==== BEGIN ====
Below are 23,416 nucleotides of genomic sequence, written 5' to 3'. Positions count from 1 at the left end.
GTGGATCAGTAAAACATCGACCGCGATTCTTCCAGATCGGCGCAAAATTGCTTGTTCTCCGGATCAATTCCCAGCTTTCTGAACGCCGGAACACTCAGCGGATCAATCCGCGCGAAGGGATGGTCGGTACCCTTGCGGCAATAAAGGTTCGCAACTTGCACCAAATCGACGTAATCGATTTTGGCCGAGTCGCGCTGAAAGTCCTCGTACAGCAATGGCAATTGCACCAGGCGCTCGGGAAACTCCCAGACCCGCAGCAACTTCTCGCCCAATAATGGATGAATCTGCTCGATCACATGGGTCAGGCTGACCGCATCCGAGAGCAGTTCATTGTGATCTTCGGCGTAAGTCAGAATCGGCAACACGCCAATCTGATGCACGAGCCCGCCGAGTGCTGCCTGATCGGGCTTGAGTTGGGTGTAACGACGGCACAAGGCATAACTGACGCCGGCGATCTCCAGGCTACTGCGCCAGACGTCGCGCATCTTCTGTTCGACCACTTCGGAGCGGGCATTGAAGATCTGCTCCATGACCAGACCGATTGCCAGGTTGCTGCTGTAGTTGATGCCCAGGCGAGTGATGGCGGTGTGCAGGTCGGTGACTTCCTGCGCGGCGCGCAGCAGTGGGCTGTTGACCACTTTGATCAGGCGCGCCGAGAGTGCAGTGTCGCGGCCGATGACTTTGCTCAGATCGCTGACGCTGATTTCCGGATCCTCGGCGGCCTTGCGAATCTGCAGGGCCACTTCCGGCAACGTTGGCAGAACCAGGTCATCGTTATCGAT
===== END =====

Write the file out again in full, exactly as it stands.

Below are 23,416 nucleotides of genomic sequence, written 5' to 3'. Positions count from 1 at the left end.
GTGGATCAGTAAAACATCGACCGCGATTCTTCCAGATCGGCGCAAAATTGCTTGTTCTCCGGATCAATTCCCAGCTTTCTGAACGCCGGAACACTCAGCGGATCAATCCGCGCGAAGGGATGGTCGGTACCCTTGCGGCAATAAAGGTTCGCAACTTGCACCAAATCGACGTAATCGATTTTGGCCGAGTCGCGCTGAAAGTCCTCGTACAGCAATGGCAATTGCACCAGGCGCTCGGGAAACTCCCAGACCCGCAGCAACTTCTCGCCCAATAATGGATGAATCTGCTCGATCACATGGGTCAGGCTGACCGCATCCGAGAGCAGTTCATTGTGATCTTCGGCGTAAGTCAGAATCGGCAACACGCCAATCTGATGCACGAGCCCGCCGAGTGCTGCCTGATCGGGCTTGAGTTGGGTGTAACGACGGCACAAGGCATAACTGACGCCGGCGATCTCCAGGCTACTGCGCCAGACGTCGCGCATCTTCTGTTCGACCACTTCGGAGCGGGCATTGAAGATCTGCTCCATGACCAGACCGATTGCCAGGTTGCTGCTGTAGTTGATGCCCAGGCGAGTGATGGCGGTGTGCAGGTCGGTGACTTCCTGCGCGGCGCGCAGCAGTGGGCTGTTGACCACTTTGATCAGGCGCGCCGAGAGTGCAGTGTCGCGGCCGATGACTTTGCTCAGATCGCTGACGCTGATTTCCGGATCCTCGGCGGCCTTGCGAATCTGCAGGGCCACTTCCGGCAACGTTGGCAGAACCAGGTCATCGTTATCGAT